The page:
Moringa Oleifera: A Superfood with 30+ Anti-Inflammatory Compounds
If any food lives up to the nickname “wonder tree”, it’s this plant.
Its leaves look like spinach, its pods look like green beans, but its nutritional profile makes it more powerful than both of those vegetables put together.
Need to bone up on calcium? This plant has four times more than milk.
It’s higher in vitamin C than oranges, higher in vitamin A than carrots, and higher in potassium than banana. It’s even a great plant-based source of protein, and appears to contain compounds that might lower cholesterol, kill germs, and fight cancer.
If this food is great, supplements of it will be even better, right?
Well, as is often the case, it’s not quite that simple.
A Tasty Staple…
Native to Himalayas, Moringa oleifera is now widely cultivated throughout Africa, India, Central and South America, and the Caribbean and Pacific Islands. This plant’s nutrient content has long made it a valuable food source: With 46 types of antioxidants, 36 kinds of anti-inflammatories, and a wealth of other beneficial compounds, the leaves, seeds, and seed pods have an honored place at the table in many of these regions.
For example, the plant’s immature green pods are prepared similarly to green beans, while the seeds are removed from more mature pods and cooked like peas or roasted like nuts. The leaves of the plant are used as greens in salads, cooked and used like spinach, dried and powdered for use as a condiment, and even pickled for seasoning. When cooked with vinegar, the roots – which are similar to those of horseradish – can even make a tasty hot sauce.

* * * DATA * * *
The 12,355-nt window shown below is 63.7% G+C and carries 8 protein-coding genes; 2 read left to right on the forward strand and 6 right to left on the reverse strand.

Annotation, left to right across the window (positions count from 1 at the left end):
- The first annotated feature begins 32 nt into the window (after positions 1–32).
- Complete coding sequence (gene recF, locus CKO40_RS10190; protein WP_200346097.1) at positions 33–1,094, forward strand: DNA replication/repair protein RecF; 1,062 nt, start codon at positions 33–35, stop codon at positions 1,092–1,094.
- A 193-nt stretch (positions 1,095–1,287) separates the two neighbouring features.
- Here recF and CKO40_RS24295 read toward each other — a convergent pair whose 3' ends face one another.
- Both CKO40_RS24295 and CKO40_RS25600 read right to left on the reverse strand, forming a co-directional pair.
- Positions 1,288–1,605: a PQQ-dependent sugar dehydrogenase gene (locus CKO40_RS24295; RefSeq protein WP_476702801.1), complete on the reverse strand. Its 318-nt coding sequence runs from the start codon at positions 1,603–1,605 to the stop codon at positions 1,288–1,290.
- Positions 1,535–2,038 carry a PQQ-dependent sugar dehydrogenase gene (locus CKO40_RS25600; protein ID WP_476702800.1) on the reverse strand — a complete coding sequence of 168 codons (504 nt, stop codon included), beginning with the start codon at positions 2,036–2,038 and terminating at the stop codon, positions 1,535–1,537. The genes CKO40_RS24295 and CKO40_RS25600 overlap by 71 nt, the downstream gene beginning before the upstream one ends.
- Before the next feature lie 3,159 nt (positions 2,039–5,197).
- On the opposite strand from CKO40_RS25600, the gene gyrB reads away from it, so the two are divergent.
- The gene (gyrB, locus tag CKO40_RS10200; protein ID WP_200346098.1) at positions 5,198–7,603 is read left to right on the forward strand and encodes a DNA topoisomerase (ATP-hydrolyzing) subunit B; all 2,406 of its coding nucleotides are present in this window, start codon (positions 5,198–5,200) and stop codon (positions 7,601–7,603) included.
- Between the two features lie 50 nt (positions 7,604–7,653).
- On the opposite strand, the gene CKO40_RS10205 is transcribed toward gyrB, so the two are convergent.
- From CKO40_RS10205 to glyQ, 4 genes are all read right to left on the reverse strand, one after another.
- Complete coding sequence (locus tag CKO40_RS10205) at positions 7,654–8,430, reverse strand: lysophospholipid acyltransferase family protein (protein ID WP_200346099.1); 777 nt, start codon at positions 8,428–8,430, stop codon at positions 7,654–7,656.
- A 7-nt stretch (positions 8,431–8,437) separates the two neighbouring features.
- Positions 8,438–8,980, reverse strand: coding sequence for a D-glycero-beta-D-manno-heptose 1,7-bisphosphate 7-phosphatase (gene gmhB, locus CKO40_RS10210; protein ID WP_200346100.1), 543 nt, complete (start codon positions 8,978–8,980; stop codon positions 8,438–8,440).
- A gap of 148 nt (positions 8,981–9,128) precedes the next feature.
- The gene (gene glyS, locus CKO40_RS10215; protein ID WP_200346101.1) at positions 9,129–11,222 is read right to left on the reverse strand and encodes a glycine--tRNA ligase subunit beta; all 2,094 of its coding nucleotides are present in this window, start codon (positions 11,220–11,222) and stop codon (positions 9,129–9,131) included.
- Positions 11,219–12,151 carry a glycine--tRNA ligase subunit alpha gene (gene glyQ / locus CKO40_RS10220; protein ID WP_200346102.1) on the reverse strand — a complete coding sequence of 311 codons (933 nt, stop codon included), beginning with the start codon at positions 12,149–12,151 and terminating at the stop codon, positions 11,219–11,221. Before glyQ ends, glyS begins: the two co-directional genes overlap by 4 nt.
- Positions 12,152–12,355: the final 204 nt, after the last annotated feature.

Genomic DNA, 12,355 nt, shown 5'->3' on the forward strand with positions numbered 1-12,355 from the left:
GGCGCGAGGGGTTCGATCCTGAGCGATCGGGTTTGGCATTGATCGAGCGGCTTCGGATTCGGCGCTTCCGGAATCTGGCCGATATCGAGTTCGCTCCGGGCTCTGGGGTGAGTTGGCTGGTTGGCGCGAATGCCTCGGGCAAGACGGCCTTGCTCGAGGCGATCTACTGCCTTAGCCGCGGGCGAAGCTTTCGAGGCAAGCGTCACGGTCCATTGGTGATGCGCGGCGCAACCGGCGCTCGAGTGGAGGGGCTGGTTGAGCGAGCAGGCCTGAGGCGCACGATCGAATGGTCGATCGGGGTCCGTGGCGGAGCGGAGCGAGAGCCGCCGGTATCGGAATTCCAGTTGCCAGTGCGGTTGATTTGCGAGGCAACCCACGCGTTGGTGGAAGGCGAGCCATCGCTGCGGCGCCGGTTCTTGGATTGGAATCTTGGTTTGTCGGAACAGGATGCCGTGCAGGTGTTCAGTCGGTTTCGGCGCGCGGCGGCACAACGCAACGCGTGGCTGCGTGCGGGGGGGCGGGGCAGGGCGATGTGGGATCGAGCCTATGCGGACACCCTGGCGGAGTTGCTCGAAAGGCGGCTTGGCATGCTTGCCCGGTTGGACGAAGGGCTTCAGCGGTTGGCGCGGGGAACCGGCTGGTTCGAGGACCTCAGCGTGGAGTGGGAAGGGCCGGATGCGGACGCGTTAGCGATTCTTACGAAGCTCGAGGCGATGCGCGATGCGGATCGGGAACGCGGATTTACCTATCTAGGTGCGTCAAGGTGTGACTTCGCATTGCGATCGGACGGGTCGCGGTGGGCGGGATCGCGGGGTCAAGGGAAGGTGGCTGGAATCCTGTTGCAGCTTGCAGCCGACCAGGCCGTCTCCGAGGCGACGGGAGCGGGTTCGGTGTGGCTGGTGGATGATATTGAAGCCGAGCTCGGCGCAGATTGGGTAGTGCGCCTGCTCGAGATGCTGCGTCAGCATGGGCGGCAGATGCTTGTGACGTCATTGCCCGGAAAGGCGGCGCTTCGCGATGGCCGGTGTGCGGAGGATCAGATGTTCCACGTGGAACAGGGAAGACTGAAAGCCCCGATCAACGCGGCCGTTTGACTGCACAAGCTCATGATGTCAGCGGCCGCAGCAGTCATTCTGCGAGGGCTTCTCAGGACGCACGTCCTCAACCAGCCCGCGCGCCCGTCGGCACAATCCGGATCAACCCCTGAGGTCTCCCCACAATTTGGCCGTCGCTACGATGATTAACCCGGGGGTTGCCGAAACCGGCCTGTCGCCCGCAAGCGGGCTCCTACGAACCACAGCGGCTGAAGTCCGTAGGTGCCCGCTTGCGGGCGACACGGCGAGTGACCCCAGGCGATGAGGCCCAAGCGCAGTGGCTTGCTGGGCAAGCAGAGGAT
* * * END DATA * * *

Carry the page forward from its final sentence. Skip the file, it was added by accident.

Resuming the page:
Moringa oleifera doesn’t just protect against malnutrition, however. It has also been used medicinally for millennia to treat a wide variety of health problems, including arthritis, heart disease, and fungal, viral, and bacterial infections. Indeed, ancient documents provide proof that the plant was used as a traditional treatment in India as early as 150 BC.
A Super Food Superstar…
Today, we know more about the science behind this plant’s potential benefits. See, laboratory research has uncovered a broad range of useful compounds in different parts of Moringa oleifera.1
The flowers contain antioxidant substances called flavonoids, such as quercetin, kaempferol, rhametin, isoquercitrin, and kaempferitrin. The plant’s root is rich in moringine, alkaloids that appear to have cardiac stimulant and hypertensive effects, as well as in pterygospermin, which acts as an antibacterial and antifungal. And the leaves are high in beta-sitosterol, a compound that has been shown to lower cholesterol.1
With an impressive amount of these and a slew of other potent substances, it stands to reason that Moringa oleifera isn’t just a nutritious “super food” but a powerful, all-natural supplement, as well.
So where does the research stand?
The Jury’s Still Out…
Well, when we consider laboratory and animal studies, the evidence for Moringa oleifera is intriguing. Such research suggests that supplements derived from the plant could impart a number of health benefits.